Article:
Earning confidence – and cash – to get back into the job market

James NewtonJames NewtonFive years ago, James Newton received a mailing from Metropolitan Boston Housing Partnership (MBHP). It was an invitation to learn more about the agency’s Family Self-Sufficiency (FSS) program, which helps put Section 8 voucher-holders on a course towards employment and economic independence.

At the time, Newton was struggling. A widower and a single father to his 13 year-old son, who has special needs, James was unemployed after working in the computer technology field since 1981.

“I was so depressed and unhealthy,” said Newton. “I needed so much help with everything; finding a job, and help with my son. The constant communication by phone and mail is what helped motivate me.”

Today, Newton is completing his certification as a systems specialist this summer. He plans to enroll in the next certification course that will later lead him to his goal of a Bachelors degree. Newton’s dream of homeownership is now within reach thanks to the savings he’s built through the FSS program’s mandatory escrow account.

Fifty pounds lighter and healthier, Newton also credits the support he received from the program staff helped motivate him to lose weight and exercise. He continues to work on living a healthier lifestyle while working as a lifeguard.

“Some of the successes of our participants are intangible that data cannot capture,” explains David Kelley, the FSS director who guided Newton through the course.

Newton is one of the success stories of the FSS program, which is organized in collaboration with COMPASS Working Capital. The voluntary program is designed for Section 8 certificate holders, who must commit to a five-year involvement, with regular meetings and phone calls. The program connects them with resources like job training programs, resume writing, first time homebuyers workshops, GED and ESL classes.

To graduate, participants must be employed and free from public assistance for a year before they matriculate. As an incentive, participants who increase their earned income while enrolled build an escrow fund which is then rewarded in a lump sum — up to $25,000—upon completion of the program.

Funding from The Boston Foundation has now allowed the program to expand to target residents who reside in the Fairmount corridor in Dorchester and Mattapan.

Robin Valentine, a divorced mother of three who was hobbled by debt and poor credit, committed to the FSS regimen. She worked full-time to support herself and her young children.

“I am a very private person who does not like to ask for help,” explained Valentine. “When I first started, I was so embarrassed about struggling and did not want anyone to know. When you see your life on paper, it really hits you that this is what you need to do.”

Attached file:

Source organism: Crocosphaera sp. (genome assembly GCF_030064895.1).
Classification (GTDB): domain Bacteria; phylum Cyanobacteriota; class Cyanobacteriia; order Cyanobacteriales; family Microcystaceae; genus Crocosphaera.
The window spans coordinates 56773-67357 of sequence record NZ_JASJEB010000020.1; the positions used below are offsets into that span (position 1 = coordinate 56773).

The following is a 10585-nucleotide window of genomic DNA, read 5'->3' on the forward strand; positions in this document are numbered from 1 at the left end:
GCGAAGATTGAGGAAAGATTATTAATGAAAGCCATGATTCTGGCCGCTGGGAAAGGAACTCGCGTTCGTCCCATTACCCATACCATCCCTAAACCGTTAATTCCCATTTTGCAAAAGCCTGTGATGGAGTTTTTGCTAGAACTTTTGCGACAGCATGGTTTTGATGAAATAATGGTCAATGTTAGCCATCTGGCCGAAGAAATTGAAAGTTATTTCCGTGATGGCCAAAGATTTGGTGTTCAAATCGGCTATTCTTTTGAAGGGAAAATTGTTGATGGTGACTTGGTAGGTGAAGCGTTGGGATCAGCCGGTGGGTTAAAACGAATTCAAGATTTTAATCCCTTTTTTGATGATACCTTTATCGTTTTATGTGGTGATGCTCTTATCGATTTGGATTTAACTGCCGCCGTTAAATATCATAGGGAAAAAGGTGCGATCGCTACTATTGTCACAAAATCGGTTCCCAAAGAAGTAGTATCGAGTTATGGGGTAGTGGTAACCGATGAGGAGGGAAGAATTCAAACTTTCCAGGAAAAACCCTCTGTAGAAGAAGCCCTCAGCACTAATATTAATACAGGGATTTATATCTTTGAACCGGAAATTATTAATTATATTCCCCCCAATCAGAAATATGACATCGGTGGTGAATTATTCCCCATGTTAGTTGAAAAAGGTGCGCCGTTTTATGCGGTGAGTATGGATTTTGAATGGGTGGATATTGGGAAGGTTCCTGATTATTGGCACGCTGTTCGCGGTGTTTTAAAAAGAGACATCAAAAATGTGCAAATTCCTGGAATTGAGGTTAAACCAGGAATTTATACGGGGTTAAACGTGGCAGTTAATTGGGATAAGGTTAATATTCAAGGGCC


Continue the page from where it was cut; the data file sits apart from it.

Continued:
The support of her immediate family has been a tremendous help, she said, allowing her to manage her work and school schedule, with time to take her son to his soccer practice and games opn the weekends.

“My next goals are to continue with school and be a homeowner,” said Valentine. “I want to be able to pass on a legacy to my children.”

Now a student at Quincy College and UMass Boston, Valentine was one of 45 people who graduated from the program on Feb. 25. District 4 City Councillor Andrea Campbell was on hand to congratulate the group.

“I am honored to be here celebrating the work of MBHP and particularly the success of the Family Self-Sufficiency Program and its participants,” Councillor Campbell said. “I thank MBHP for its mission to ensure that the region’s low- and moderate-income individuals and families have support in finding and retaining decent affordable housing and attaining financial independence.”

The MBHP self-sufficiency program is getting strong reviews for its performance. A UMass Boston report on its outcomes— funded by The Boston Foundation and published last year— found that the MBHP effort has a significantly higher enrollment rate (14 percent) than the national average (5 percent), with a higher level of escrow accumulation ($13,598 compared to $5,607).

“This success makes MBHP’s FSS program a powerful example for assessing the opportunities and challenges low-income particpants face when trying to advance in the labor market,” the report concluded.

Anyone who currently holds a Section 8 voucher through MBHP is eligible to apply, regardless of educational level, work experience, or current employment status. To learn more about MBHP and the Family Self-Sufficiency Program, visit mbhp.org or call 617-859 -0400.

Chanie Infante Louisma is a Dorchester resident with a passion for working with people. She is involved with several community programs and writes about her experiences in Boston at her blog LifeByZen. You can connect with her on Twitter: @LifeByZen.